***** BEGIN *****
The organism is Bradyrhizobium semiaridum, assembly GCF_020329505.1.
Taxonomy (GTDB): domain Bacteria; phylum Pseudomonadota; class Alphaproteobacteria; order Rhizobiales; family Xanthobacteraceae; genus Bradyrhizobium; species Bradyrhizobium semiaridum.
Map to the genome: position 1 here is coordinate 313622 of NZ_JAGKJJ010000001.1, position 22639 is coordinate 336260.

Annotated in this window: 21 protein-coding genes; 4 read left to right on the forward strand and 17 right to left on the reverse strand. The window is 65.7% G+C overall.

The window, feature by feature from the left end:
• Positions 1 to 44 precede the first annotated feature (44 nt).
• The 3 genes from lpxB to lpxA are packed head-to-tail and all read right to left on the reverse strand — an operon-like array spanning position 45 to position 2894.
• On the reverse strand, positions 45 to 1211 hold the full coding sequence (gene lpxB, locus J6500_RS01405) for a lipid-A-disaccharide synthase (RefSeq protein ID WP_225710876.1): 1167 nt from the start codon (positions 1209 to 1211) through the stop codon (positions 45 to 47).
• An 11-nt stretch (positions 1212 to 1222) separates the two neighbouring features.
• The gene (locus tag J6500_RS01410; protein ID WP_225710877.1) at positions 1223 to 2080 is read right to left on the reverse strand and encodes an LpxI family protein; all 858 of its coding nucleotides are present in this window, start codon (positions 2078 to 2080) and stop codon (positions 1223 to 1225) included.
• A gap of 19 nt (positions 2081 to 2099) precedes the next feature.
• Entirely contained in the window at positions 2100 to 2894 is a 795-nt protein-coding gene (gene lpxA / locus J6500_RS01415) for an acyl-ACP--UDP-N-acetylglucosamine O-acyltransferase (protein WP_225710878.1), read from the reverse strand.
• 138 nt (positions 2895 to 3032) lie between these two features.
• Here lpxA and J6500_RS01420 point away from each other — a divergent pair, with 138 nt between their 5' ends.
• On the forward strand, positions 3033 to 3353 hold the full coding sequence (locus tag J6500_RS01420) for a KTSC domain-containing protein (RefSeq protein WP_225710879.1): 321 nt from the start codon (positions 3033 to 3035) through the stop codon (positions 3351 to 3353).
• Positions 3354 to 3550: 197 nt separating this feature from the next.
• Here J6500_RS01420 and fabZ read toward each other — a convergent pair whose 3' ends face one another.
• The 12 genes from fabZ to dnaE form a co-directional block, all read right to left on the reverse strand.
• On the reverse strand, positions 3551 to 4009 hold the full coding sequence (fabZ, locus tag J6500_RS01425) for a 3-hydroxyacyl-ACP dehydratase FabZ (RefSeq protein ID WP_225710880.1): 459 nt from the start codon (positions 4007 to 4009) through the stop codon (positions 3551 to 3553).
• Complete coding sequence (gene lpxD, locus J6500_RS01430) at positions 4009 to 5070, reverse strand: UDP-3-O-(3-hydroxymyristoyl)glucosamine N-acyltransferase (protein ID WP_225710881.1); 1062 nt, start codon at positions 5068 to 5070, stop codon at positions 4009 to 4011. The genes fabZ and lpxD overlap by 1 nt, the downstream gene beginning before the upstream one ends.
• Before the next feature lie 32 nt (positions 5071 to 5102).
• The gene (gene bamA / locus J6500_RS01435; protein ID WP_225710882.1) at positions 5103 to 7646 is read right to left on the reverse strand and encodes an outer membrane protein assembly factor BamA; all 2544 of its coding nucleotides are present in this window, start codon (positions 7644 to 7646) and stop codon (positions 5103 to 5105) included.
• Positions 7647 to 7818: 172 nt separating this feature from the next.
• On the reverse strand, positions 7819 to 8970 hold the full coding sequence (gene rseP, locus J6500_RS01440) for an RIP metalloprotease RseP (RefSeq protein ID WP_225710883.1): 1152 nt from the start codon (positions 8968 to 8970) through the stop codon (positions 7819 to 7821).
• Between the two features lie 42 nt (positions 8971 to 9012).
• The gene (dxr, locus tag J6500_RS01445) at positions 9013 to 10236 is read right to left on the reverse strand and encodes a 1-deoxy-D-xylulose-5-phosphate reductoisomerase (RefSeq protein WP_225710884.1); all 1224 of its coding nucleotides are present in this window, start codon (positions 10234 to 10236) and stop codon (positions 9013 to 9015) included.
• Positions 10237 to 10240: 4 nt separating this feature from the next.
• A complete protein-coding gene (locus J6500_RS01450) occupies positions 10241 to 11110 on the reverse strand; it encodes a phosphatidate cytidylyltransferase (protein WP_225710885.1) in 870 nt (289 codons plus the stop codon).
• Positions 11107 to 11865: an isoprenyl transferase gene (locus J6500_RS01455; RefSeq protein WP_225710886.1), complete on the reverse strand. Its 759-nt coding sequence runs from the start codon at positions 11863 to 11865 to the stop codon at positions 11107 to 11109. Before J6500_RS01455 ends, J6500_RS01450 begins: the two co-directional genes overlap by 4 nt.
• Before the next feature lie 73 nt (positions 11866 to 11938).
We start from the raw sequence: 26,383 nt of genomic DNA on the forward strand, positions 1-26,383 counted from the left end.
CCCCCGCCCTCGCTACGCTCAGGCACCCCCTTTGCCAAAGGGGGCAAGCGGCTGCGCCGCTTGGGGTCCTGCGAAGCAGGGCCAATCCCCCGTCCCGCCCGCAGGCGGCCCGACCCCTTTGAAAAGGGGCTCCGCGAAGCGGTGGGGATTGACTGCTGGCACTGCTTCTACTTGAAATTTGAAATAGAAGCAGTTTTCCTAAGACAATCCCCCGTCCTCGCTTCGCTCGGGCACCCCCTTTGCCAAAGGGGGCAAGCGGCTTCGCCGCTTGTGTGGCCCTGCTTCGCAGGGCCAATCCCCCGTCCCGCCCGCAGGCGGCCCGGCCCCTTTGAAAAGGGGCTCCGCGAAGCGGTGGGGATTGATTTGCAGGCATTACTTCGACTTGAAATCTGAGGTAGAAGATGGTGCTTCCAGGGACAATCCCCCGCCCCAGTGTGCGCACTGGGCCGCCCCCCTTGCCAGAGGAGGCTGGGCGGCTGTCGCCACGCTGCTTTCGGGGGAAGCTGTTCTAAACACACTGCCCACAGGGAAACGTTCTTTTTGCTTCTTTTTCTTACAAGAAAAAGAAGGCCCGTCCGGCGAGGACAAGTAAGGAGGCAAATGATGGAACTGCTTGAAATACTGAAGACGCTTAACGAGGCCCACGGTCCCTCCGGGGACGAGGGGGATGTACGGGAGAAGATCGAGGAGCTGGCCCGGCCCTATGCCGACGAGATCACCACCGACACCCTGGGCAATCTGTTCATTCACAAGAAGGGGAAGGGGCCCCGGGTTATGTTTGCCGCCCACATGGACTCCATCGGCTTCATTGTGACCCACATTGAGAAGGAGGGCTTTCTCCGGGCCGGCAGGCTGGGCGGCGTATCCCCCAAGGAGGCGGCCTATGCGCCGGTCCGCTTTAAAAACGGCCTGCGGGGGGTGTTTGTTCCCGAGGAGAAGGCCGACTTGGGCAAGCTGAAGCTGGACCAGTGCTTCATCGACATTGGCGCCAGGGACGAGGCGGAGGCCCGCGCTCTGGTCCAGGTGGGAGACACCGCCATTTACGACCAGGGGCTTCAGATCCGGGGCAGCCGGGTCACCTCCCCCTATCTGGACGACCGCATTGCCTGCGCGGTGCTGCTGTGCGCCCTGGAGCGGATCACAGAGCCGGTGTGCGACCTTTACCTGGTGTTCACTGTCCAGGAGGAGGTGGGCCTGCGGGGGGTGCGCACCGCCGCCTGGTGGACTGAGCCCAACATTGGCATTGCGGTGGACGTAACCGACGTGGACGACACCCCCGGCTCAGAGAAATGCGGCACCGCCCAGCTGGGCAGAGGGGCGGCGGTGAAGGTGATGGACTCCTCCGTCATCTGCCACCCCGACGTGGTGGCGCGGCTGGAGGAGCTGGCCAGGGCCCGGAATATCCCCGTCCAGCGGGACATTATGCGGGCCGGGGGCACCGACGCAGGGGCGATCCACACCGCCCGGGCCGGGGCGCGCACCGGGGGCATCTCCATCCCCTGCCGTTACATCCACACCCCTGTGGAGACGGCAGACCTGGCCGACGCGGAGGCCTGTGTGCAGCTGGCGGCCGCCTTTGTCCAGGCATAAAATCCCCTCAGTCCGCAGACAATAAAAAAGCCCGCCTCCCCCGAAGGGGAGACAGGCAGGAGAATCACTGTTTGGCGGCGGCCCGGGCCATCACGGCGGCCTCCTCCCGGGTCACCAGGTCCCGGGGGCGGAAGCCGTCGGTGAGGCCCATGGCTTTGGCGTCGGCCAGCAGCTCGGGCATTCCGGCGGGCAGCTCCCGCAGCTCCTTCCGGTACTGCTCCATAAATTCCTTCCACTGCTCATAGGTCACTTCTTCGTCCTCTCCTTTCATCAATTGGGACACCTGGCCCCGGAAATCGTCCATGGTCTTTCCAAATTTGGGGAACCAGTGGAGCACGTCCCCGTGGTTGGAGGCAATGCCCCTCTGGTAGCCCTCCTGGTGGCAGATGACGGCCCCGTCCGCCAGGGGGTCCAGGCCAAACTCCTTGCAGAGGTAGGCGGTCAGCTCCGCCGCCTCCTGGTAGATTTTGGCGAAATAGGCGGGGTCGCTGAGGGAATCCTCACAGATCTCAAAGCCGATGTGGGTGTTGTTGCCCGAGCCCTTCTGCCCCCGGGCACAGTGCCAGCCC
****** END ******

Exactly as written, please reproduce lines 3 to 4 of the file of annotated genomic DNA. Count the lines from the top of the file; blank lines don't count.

Map to the genome: position 1 here is coordinate 313622 of NZ_JAGKJJ010000001.1, position 22639 is coordinate 336260.

Annotated in this window: 21 protein-coding genes; 4 read left to right on the forward strand and 17 right to left on the reverse strand. The window is 65.7% G+C overall.